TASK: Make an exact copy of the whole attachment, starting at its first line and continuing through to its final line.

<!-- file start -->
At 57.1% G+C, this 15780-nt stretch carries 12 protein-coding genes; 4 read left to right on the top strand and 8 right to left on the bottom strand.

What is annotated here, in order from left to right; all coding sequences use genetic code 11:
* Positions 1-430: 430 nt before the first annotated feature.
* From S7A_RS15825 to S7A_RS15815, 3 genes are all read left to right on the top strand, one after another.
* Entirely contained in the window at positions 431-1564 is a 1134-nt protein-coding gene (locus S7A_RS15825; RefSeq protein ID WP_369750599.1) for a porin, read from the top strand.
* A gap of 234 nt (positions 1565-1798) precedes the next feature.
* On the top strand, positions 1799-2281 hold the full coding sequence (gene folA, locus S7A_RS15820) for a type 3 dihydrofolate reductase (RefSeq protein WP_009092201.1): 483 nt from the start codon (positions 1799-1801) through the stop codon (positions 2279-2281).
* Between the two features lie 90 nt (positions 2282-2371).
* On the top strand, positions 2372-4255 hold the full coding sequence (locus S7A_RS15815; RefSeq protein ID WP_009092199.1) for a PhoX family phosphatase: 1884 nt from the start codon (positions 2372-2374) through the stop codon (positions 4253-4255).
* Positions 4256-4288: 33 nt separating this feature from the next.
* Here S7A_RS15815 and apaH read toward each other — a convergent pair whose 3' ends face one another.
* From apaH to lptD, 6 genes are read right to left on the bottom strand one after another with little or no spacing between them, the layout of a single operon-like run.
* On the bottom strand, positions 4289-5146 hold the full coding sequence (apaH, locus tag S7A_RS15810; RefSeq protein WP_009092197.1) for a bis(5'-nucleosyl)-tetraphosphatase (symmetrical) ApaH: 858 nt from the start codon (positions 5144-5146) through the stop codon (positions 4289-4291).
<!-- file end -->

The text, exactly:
At 57.1% G+C, this 15780-nt stretch carries 12 protein-coding genes; 4 read left to right on the top strand and 8 right to left on the bottom strand.

What is annotated here, in order from left to right; all coding sequences use genetic code 11:
* Positions 1-430: 430 nt before the first annotated feature.
* From S7A_RS15825 to S7A_RS15815, 3 genes are all read left to right on the top strand, one after another.
* Entirely contained in the window at positions 431-1564 is a 1134-nt protein-coding gene (locus S7A_RS15825; RefSeq protein ID WP_369750599.1) for a porin, read from the top strand.
* A gap of 234 nt (positions 1565-1798) precedes the next feature.
* On the top strand, positions 1799-2281 hold the full coding sequence (gene folA, locus S7A_RS15820) for a type 3 dihydrofolate reductase (RefSeq protein WP_009092201.1): 483 nt from the start codon (positions 1799-1801) through the stop codon (positions 2279-2281).
* Between the two features lie 90 nt (positions 2282-2371).
* On the top strand, positions 2372-4255 hold the full coding sequence (locus S7A_RS15815; RefSeq protein ID WP_009092199.1) for a PhoX family phosphatase: 1884 nt from the start codon (positions 2372-2374) through the stop codon (positions 4253-4255).
* Positions 4256-4288: 33 nt separating this feature from the next.
* Here S7A_RS15815 and apaH read toward each other — a convergent pair whose 3' ends face one another.
* From apaH to lptD, 6 genes are read right to left on the bottom strand one after another with little or no spacing between them, the layout of a single operon-like run.
* On the bottom strand, positions 4289-5146 hold the full coding sequence (apaH, locus tag S7A_RS15810; RefSeq protein WP_009092197.1) for a bis(5'-nucleosyl)-tetraphosphatase (symmetrical) ApaH: 858 nt from the start codon (positions 5144-5146) through the stop codon (positions 4289-4291).